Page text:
Windermere Lake District: ‘iconic’ lake will be plagued by toxic blue green algae ‘for decades’ as ‘damage already done’
Campaigner Matt Staniek warns Lake Windermere is “under threat” from sewage and blue-green algae - and it is a “worrying sign” of what is to come
and live on Freeview channel 276
An “iconic” lake, the largest in England, will be plagued with blue-green algae “for decades” because of “how much damage has already been done”, Matt Staniek, a 27-year-old campaigner and zoology graduate has warned. Staniek is the founder of Save Windermere, a campaign born from the statistic that over 7,000 hours of untreated sewage was flowing into Lake Windermere in 2020.
Staniek broke his neck in a car accident, and following this went to the head of Lake Windermere in Cumbria each day for three years whilst he recovered mentally and physically. In July 2021 he started the campaign and since then he told NationalWorld he has seen “significant declines in invertebrate populations on several of the rivers feeding into Windermere.”
He added that in summer last year the lake had one of its largest blue-green algal blooms “encompassing the entire north basin” showing “just how under threat it is”. He told NationalWorld: “This is a worrying sign of what’s to come as our climate changes and the inaction of the government and the water company continues. We need a fundamental change to the way we treat our freshwater ecosystems to finally stop the key issue that is causing the decline of Windermere: sewage.”
The Save Windermere campaign says high phosphorus levels from sewage is leading to a rapid increase in toxic algae blooms which damage the wildlife and ecosystem of the river. In May comedians Steve Coogan and Lee Mack joined Staniek in a protest against the discharge of sewage in Cumbria’s Lake Windermere. According to Environment Agency data there were 246 days in 2022 when sewage was discharged by United Utilities from storm overflows into Windermere lakes.
Sewage runoff from rivers entering into Lake Windermere is a factor causing blue-green algae to bloom and take over the lake turning it a green colour. The algae can make humans ill and kill animals, while affecting fish numbers. The campaign group has joined forces with the UK Space Agency to crackdown on the lake’s pollution levels and algae blooms. It will aim to track inflows of harmful nutrients, including phosphorus, from sewage works, agriculture, and septic tanks.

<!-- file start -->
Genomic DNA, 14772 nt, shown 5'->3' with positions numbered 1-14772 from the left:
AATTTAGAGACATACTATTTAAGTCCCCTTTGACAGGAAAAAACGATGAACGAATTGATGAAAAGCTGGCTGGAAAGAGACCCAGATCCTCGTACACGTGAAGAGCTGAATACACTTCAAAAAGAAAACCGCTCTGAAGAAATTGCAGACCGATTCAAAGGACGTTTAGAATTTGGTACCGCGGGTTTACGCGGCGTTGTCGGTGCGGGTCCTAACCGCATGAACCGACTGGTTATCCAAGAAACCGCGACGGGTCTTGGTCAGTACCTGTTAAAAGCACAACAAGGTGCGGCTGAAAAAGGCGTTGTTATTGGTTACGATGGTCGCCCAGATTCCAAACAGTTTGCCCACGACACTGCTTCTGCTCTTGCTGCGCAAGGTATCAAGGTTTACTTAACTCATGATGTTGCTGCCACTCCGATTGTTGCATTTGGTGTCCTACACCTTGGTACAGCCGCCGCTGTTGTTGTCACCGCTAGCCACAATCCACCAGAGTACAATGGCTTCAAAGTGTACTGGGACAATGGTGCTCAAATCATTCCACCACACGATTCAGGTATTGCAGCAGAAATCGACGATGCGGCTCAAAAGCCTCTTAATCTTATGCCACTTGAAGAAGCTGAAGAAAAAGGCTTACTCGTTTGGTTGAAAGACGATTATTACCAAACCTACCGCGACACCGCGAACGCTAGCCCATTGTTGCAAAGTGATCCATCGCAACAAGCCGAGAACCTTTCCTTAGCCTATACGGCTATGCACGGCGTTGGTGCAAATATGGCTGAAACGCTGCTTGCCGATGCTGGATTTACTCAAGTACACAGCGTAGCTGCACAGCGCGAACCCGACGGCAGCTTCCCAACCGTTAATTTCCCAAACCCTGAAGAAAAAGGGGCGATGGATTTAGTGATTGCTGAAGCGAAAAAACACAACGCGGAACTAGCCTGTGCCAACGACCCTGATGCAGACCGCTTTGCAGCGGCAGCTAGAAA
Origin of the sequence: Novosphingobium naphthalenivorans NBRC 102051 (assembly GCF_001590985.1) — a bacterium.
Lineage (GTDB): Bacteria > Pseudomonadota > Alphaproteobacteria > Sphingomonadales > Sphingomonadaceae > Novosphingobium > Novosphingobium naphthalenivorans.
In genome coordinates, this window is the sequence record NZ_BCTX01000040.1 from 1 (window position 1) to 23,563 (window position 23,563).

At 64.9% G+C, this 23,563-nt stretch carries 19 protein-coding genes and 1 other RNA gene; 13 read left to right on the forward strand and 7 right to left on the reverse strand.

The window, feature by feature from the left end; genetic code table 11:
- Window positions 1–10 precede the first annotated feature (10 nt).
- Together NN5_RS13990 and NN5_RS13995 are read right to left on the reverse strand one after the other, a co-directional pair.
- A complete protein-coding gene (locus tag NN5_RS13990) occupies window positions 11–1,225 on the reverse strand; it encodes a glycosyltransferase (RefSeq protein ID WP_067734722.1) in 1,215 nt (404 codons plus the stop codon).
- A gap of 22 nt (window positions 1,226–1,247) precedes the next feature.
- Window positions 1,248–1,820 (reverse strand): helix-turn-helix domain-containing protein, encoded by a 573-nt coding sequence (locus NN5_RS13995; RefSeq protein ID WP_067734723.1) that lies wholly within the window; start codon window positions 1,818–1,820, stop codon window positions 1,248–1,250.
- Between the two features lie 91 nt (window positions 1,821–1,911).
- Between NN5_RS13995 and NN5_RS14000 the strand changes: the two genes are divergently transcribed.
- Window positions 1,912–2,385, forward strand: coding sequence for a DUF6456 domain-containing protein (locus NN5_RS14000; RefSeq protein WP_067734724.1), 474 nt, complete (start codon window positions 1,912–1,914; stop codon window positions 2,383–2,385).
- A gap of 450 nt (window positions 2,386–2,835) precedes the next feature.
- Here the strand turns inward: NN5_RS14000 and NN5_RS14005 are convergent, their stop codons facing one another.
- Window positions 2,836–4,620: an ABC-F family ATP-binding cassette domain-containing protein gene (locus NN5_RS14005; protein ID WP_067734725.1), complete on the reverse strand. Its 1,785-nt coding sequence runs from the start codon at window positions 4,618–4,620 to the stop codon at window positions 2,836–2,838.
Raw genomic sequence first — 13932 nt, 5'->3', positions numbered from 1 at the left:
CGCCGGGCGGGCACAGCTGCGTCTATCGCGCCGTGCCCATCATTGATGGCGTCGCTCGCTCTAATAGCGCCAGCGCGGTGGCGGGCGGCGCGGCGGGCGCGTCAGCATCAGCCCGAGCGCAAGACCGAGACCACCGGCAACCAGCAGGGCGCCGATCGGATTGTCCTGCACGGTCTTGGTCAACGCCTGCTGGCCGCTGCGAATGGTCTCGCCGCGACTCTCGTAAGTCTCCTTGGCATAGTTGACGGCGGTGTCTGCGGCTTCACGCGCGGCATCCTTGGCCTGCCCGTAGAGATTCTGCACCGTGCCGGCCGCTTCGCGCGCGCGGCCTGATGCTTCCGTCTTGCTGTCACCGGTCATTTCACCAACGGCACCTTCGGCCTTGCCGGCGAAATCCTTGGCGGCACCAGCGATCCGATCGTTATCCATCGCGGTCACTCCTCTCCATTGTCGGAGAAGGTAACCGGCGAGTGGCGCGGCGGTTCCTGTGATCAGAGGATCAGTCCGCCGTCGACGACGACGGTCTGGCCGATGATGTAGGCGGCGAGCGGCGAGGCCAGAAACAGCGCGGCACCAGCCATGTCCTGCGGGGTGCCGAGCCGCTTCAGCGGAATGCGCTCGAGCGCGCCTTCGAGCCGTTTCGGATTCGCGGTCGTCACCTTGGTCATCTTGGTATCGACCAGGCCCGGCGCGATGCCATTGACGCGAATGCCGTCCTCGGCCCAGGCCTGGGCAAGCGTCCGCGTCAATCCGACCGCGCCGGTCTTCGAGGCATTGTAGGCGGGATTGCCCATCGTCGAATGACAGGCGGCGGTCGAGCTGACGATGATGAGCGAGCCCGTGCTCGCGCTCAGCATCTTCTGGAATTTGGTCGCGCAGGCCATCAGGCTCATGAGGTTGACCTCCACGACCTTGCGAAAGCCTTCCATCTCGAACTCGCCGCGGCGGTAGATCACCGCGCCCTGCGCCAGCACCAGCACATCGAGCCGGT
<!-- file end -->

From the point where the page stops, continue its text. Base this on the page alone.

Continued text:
‘How could we let this happen to such an incredible national asset?’
Staniek said his campaign is “fighting for the future generations’ right to a clean lake” and said the situation is due to “insufficient action by both the government and United Utilities”. He added that there has been “no sufficient investment in infrastructure capacity or infiltration reduction methods to keep up with population and tourism growth” and “the regulator has failed to hold the water companies to account”.
Lake Windermere is a UNESCO World Heritage Site and one of England’s most popular visitor destinations with over 12 million visitor days in a single year. Staniek said: “How could we let this happen to such an incredible national asset? It is vital that Windermere is prioritised in this national conversation. If we can achieve change for Windermere, the effects of this will benefit every other river, lake and coastline in this country.”
The campaign is demanding that there is a complete removal of all sewage discharges into the Windermere catchment by “action from the water company” and monitoring from the Environment Agency. It also wants to see the water regulator Ofwat “properly scrutinise water company performance and administer their financial incentives appropriately.” Staniek added: “And we need government to act to put an end to this national scandal.”
A spokesperson for United Utilities said: “The factors affecting water quality in Windermere are complex and, without targeted action by multiple sectors, we will not see the changes we all want. We are determined to play our part by improving our operations and their contribution to the overall health of Windermere. In the last five years we have halved the amount of phosphorus that is now entering the lake from our processes. We know there is more to be done to meet the new requirements of the Environment Act, and in the next two years we will be making an early start on a further £41m of investment around the lake.”